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State budget managers and public health officials sparred over how state leaders should respond to coronavirus. Here are five key findings from the emails.
Leaders from the Governor’s Office of Management and Budget (GOMB) played an outsized role in the early days of the coronavirus and into the summer.
GOMB officials didn’t have a public-facing role in the health crisis. But emails show they were engaged in drafting the Utah Leads Together framework (a comprehensive plan to manage the coronavirus) that was approved by Gov. Gary Herbert’s administration and were involved in decisions about which counties could move to a less restrictive color-coded restriction phase and when.
GOMB frequently exhibited skepticism about the value of medical expertise in handling the crisis.
The office’s approach called for clamping down quickly on the disease, flooding the state with testing and swiftly returning to work.
Former GOMB leader Kristen Cox wrote in one email that she saw members of the medical establishment as “part of the solution,” but cautioned that “relying on them exclusively has put our country into a serious and avoidable crisis.”
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Public health leaders indicated they were frustrated by GOMB’s involvement and felt edged out of major decisions.
The health department and multiple health staffers complained that GOMB initiatives — including TestUtah and the Healthy Together app — distracted them as they were scrambling to respond to the pandemic.
“We have zero control over and limited visibility on TestUtah.com processes and procedures,” state epidemiologist Dr. Angela Dunn wrote in an April email.
Health workers also suggested they felt pressured to make an outward show of support for those initiatives, even those that were dogged by controversy later. Contracts weren’t canceled because of the need to “save face for Kris,” Dunn said in one email.
GOMB denied pressuring other agencies to promote Healthy Together and TestUtah and said the governor’s office and health department leadership were also behind the initiatives.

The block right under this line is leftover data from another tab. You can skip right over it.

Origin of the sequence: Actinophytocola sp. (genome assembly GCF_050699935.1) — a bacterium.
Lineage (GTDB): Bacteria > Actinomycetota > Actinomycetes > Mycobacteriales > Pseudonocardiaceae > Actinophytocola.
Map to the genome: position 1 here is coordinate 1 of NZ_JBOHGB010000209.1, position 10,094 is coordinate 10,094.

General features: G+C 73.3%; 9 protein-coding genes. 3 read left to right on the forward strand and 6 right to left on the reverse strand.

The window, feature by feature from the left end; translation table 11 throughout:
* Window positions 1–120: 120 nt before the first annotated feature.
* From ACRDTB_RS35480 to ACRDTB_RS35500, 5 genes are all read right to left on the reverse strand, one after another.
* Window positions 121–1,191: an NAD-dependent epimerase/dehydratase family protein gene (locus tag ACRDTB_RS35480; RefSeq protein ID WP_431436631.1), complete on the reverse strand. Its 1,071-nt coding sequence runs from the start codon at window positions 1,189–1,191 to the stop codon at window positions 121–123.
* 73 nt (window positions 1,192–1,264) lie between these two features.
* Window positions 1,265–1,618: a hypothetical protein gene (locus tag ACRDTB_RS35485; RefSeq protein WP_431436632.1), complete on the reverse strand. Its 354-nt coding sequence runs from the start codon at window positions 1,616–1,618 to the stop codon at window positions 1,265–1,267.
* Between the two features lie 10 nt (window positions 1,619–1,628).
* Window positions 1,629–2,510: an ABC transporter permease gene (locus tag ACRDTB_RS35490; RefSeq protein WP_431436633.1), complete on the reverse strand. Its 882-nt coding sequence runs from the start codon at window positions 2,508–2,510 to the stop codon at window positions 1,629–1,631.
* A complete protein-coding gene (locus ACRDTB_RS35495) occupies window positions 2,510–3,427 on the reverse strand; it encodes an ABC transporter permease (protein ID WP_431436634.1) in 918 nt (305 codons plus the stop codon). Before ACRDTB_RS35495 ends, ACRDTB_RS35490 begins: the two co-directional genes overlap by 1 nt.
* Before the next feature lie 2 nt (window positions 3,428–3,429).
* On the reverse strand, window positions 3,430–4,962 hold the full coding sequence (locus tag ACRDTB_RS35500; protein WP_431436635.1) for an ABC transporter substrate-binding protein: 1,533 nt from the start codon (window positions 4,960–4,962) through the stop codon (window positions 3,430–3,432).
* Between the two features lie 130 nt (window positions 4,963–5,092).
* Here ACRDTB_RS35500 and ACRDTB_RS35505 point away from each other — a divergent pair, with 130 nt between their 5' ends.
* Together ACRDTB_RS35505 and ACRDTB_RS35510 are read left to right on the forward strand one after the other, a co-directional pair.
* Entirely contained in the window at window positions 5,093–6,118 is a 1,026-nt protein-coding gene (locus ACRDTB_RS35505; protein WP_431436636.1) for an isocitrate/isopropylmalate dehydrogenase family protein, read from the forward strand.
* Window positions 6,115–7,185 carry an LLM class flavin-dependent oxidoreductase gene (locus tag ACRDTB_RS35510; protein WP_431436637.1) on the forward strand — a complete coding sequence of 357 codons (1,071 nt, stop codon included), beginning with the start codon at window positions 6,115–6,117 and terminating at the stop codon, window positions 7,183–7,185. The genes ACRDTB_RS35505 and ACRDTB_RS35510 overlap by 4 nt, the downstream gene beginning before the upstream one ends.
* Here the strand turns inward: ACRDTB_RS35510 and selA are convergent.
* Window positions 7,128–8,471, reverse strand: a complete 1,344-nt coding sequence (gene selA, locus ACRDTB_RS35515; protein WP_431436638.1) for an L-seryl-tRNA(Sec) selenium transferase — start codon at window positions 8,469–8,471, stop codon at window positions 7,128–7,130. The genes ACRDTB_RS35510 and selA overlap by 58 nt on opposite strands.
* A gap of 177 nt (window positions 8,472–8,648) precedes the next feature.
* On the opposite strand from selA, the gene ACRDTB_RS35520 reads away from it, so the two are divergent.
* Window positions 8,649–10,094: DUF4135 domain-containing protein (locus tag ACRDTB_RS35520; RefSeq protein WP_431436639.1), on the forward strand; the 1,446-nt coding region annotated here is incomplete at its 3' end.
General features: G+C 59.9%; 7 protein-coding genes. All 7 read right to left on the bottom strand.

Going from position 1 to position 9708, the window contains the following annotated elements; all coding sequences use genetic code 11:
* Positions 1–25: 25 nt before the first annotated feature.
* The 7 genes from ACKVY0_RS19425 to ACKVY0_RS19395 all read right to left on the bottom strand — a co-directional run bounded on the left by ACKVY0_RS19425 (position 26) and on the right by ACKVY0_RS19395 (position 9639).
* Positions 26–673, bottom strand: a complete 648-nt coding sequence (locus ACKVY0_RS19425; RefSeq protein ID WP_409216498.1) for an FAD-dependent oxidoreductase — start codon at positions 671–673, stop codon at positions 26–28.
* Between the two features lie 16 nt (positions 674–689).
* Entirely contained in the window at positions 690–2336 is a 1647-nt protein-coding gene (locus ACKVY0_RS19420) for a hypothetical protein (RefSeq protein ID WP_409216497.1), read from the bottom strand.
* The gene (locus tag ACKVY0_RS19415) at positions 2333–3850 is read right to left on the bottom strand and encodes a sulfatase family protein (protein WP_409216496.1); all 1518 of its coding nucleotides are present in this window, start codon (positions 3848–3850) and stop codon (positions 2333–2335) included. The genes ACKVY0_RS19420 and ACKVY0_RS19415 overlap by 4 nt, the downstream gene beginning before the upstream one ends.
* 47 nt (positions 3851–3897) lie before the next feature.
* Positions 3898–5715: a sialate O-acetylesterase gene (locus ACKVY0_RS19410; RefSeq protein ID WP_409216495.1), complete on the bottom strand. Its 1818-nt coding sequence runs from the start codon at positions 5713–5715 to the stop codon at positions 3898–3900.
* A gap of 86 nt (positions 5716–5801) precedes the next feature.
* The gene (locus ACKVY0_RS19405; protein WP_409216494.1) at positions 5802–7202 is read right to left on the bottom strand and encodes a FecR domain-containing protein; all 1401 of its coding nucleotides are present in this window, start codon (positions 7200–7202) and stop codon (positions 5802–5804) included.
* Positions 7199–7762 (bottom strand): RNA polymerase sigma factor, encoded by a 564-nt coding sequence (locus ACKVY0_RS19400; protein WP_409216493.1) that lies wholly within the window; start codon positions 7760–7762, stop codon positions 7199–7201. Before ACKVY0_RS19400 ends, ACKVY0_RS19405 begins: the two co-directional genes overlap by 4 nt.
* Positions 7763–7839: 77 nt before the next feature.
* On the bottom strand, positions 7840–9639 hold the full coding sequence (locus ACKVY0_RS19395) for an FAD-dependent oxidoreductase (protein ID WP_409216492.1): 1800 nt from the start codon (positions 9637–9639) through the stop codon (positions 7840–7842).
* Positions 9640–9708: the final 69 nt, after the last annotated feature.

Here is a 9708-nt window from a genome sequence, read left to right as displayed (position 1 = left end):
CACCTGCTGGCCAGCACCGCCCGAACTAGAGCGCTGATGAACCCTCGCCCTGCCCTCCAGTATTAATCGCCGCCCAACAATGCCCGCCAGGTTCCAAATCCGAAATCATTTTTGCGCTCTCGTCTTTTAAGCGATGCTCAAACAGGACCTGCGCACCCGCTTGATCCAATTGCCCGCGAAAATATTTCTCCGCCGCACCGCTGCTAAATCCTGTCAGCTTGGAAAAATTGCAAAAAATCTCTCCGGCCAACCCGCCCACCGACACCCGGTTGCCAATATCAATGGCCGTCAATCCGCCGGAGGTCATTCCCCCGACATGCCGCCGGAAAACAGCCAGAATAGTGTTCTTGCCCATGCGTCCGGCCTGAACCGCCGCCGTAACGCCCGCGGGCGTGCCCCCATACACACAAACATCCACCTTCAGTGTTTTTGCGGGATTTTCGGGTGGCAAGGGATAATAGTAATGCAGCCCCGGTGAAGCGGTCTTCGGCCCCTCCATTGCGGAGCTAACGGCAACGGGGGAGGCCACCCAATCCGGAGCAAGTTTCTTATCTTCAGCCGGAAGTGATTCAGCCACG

GOMB leaders made repeated attempts to subvert or resist health care officials.
Business consultants employed by GOMB fought for “surgical” interventions that would protect the highest-risk Utahns and argued against broader-based public health restrictions that they believed would cripple the economy.
Emails obtained by The Tribune also document GOMB’s attempts to reach inside the Utah Department of Health itself, at one point trying to influence contact tracing protocols by deploying a consultant to “edit and add to” the state’s script.
“GOMB ... can provide input on the contact tracing process,” Dunn wrote in an email, “but ultimately it is a public health activity and they need to defer.”
The budget agency, in a statement to The Tribune, denied pressuring other agencies.
Budget officials had the governor’s ear and filtered information he received.
Cox, who is not related to Gov.-elect Spencer Cox, advocated for a special dashboard to be created for Gov. Gary Herbert and directed her team to build him one with four data points that would help measure the state’s progress. Emails show GOMB staffers were also responsible at some points for developing Herbert’s “talking points.”
In one email, Cox explicitly advised Herbert’s top aides to rely solely on research findings presented by her agency and UDOH as officials made policy decisions.
A spokeswoman in the governor’s office said in a statement that Herbert has leaned primarily on the Utah Department of Health for information on the pandemic. GOMB played a “minor role,” she said, in providing Herbert with statistical updates and helping validate the claims and data of other entities.